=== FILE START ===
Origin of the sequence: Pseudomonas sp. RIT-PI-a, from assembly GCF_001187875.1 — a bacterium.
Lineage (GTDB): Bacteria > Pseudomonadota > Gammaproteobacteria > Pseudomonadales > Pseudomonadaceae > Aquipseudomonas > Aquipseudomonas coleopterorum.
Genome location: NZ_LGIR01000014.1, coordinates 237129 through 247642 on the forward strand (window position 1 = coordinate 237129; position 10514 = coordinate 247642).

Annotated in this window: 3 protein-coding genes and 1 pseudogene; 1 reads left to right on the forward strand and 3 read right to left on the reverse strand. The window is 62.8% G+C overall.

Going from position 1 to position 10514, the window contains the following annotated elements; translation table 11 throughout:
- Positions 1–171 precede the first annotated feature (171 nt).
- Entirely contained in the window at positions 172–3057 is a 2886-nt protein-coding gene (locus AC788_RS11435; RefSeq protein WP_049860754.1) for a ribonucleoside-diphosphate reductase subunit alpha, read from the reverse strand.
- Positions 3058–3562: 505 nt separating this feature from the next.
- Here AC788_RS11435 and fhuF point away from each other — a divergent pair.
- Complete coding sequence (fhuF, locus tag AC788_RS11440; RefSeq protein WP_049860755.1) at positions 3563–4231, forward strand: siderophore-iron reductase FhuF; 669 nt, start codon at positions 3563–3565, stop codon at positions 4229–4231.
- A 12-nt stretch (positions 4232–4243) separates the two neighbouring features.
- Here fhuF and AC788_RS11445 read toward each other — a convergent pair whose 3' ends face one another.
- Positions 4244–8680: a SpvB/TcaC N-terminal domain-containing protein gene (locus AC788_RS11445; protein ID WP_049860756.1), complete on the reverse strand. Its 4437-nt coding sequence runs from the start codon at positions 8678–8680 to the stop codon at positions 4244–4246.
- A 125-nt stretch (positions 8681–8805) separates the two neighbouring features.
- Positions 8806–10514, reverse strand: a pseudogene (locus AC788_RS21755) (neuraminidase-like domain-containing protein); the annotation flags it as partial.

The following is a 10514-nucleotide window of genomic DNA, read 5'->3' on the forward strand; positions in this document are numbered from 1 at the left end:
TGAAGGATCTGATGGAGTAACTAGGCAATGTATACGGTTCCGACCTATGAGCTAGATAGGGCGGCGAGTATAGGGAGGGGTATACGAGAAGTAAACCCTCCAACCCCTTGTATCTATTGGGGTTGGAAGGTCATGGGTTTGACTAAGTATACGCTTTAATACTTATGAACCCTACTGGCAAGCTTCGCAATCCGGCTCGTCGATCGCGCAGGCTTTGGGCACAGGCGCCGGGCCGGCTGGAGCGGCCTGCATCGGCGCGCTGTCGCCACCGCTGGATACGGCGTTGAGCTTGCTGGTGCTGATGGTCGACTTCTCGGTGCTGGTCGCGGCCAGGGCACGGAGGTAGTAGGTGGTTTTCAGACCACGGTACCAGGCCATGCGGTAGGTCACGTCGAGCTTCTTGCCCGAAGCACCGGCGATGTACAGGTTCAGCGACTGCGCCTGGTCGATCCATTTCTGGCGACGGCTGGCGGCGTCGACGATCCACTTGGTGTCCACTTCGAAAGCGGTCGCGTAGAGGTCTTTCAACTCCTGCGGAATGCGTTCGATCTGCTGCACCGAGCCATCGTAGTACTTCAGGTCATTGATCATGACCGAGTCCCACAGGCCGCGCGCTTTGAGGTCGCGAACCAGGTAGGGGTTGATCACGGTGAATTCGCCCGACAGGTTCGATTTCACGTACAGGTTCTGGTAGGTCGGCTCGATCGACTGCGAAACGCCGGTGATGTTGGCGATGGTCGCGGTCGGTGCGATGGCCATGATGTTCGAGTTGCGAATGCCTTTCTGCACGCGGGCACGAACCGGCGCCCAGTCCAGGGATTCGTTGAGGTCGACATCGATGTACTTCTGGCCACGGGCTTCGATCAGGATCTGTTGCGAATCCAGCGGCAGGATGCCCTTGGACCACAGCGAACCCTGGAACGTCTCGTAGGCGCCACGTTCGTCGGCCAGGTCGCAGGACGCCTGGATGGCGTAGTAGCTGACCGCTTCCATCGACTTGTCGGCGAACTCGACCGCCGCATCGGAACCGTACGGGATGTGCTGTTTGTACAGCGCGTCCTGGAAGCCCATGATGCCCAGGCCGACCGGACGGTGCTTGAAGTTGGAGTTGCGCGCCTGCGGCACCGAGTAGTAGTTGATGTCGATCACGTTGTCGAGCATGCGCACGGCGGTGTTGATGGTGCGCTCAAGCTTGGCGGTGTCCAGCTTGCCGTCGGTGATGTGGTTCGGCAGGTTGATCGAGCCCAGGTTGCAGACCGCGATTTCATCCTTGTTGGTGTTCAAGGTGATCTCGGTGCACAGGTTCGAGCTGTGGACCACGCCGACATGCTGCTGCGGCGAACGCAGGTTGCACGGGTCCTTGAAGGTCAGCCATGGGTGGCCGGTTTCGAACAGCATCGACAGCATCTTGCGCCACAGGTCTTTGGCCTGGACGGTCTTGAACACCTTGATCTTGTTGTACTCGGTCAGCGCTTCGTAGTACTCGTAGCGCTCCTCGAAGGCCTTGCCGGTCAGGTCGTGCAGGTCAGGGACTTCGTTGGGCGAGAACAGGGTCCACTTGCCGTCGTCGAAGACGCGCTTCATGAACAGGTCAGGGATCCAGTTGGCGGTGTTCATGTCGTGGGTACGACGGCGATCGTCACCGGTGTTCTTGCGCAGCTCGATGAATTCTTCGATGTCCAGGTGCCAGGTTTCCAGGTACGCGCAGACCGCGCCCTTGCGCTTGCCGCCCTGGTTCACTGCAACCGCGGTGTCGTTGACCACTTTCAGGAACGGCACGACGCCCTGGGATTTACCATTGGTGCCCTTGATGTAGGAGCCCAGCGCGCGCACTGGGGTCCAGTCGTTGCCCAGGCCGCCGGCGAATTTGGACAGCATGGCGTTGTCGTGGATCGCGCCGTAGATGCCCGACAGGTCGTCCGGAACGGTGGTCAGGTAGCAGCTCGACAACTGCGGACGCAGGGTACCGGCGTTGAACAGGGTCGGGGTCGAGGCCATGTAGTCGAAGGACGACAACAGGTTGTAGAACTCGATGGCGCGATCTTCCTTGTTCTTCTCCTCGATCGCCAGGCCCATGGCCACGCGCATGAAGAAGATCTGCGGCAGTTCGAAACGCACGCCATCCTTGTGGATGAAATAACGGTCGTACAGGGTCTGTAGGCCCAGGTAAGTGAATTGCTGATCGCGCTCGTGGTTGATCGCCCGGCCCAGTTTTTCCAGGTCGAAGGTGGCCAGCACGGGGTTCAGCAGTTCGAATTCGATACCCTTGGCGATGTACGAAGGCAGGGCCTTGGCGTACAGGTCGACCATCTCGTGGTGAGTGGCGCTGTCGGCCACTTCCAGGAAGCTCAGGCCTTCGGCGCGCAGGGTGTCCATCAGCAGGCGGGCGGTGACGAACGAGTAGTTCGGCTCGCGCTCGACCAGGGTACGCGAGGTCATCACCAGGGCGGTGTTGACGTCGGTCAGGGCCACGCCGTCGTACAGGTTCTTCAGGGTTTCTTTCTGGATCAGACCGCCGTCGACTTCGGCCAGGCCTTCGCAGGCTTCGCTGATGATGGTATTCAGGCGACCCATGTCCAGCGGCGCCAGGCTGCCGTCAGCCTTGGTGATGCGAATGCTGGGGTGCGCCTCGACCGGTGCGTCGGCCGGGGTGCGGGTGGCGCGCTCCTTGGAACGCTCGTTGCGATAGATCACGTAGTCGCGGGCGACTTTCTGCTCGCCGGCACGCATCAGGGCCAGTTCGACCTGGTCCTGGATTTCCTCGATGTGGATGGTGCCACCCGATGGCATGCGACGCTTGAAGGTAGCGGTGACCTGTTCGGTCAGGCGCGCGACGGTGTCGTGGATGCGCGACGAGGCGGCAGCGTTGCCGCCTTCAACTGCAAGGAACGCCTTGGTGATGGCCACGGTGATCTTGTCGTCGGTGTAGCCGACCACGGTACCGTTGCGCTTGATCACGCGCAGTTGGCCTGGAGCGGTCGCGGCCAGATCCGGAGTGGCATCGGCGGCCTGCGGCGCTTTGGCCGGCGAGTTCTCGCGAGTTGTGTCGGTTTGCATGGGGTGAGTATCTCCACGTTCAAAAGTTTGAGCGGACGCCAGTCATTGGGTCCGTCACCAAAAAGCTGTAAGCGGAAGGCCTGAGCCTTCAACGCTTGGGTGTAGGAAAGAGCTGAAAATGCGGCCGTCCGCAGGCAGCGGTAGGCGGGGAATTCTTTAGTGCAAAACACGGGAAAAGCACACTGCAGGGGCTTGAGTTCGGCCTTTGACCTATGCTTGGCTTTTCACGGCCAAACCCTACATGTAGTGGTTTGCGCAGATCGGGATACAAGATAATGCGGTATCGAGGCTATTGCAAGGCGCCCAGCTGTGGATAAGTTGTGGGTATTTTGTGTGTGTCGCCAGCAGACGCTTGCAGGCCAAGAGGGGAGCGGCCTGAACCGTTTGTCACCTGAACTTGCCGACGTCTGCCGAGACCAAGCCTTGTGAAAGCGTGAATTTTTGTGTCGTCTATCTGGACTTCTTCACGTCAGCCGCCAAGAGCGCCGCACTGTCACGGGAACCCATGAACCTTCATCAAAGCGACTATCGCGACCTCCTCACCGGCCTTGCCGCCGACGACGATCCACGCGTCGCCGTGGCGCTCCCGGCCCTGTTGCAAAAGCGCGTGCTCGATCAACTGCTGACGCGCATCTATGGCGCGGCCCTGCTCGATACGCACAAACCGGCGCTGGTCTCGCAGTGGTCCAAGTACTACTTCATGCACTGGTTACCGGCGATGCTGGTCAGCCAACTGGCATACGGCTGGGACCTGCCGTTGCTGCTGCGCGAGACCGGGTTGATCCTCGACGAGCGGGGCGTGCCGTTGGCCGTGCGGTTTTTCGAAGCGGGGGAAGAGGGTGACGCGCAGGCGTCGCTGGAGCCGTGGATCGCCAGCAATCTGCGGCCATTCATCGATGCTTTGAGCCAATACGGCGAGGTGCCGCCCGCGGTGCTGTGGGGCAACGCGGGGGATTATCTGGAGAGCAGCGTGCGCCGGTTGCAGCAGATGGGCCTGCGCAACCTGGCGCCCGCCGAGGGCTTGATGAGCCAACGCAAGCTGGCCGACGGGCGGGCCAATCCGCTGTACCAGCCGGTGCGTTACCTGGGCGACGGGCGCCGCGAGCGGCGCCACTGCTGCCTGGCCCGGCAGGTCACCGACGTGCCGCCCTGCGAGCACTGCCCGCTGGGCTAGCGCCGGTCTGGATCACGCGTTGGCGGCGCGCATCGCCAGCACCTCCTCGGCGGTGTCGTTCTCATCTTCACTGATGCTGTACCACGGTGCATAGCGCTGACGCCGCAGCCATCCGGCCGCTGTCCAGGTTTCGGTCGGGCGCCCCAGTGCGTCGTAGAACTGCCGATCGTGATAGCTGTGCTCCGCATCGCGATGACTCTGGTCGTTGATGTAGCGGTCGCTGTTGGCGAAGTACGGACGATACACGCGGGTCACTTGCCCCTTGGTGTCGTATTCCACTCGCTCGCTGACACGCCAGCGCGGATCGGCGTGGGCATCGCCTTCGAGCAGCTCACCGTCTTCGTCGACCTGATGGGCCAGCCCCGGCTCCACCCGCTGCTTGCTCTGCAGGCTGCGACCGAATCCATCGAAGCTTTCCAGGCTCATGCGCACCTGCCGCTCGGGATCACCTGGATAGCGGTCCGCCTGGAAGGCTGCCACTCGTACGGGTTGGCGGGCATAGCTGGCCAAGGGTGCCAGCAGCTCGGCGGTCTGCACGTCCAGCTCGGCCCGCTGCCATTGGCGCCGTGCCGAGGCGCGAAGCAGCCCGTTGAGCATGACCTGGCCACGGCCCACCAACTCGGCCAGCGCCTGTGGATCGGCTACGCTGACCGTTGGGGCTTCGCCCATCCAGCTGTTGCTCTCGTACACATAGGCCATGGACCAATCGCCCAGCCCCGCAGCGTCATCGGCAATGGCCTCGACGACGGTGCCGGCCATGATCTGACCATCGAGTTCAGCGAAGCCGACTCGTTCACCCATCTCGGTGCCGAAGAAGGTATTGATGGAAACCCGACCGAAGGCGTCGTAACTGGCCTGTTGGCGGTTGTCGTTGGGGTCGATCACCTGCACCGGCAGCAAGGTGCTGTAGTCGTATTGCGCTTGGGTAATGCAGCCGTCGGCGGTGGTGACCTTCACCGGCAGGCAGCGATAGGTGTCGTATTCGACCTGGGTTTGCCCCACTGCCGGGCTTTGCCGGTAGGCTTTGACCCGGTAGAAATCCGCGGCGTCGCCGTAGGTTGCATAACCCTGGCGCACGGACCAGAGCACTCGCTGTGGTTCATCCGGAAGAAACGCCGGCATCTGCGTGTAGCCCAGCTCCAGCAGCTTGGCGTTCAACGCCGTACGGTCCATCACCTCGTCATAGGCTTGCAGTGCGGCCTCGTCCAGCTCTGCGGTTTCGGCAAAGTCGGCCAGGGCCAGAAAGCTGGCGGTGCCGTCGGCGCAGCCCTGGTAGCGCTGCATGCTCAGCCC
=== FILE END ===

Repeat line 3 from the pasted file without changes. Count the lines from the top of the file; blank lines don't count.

Genome location: NZ_LGIR01000014.1, coordinates 237129 through 247642 on the forward strand (window position 1 = coordinate 237129; position 10514 = coordinate 247642).